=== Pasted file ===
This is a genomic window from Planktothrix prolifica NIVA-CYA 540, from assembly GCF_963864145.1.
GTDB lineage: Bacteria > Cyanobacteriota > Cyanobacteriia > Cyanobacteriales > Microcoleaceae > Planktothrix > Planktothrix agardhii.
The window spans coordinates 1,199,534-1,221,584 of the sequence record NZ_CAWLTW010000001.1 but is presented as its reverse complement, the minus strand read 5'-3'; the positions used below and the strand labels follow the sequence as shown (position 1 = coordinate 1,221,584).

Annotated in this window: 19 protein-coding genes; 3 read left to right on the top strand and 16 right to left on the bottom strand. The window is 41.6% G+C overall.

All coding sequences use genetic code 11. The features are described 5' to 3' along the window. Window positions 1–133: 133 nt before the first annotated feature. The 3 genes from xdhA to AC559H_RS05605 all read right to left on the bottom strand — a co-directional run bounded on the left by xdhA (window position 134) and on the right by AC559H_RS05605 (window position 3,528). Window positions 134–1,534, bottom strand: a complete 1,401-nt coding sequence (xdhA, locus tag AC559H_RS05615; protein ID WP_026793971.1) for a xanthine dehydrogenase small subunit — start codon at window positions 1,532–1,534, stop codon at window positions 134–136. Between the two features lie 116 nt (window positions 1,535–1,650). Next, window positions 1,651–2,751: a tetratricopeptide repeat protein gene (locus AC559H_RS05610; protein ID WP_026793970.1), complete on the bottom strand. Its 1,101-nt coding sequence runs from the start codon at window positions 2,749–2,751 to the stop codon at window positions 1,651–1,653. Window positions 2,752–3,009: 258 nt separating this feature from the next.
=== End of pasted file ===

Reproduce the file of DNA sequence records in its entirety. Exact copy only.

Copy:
This is a genomic window from Planktothrix prolifica NIVA-CYA 540, from assembly GCF_963864145.1.
GTDB lineage: Bacteria > Cyanobacteriota > Cyanobacteriia > Cyanobacteriales > Microcoleaceae > Planktothrix > Planktothrix agardhii.
The window spans coordinates 1,199,534-1,221,584 of the sequence record NZ_CAWLTW010000001.1 but is presented as its reverse complement, the minus strand read 5'-3'; the positions used below and the strand labels follow the sequence as shown (position 1 = coordinate 1,221,584).

Annotated in this window: 19 protein-coding genes; 3 read left to right on the top strand and 16 right to left on the bottom strand. The window is 41.6% G+C overall.

All coding sequences use genetic code 11. The features are described 5' to 3' along the window. Window positions 1–133: 133 nt before the first annotated feature. The 3 genes from xdhA to AC559H_RS05605 all read right to left on the bottom strand — a co-directional run bounded on the left by xdhA (window position 134) and on the right by AC559H_RS05605 (window position 3,528). Window positions 134–1,534, bottom strand: a complete 1,401-nt coding sequence (xdhA, locus tag AC559H_RS05615; protein ID WP_026793971.1) for a xanthine dehydrogenase small subunit — start codon at window positions 1,532–1,534, stop codon at window positions 134–136. Between the two features lie 116 nt (window positions 1,535–1,650). Next, window positions 1,651–2,751: a tetratricopeptide repeat protein gene (locus AC559H_RS05610; protein ID WP_026793970.1), complete on the bottom strand. Its 1,101-nt coding sequence runs from the start codon at window positions 2,749–2,751 to the stop codon at window positions 1,651–1,653. Window positions 2,752–3,009: 258 nt separating this feature from the next.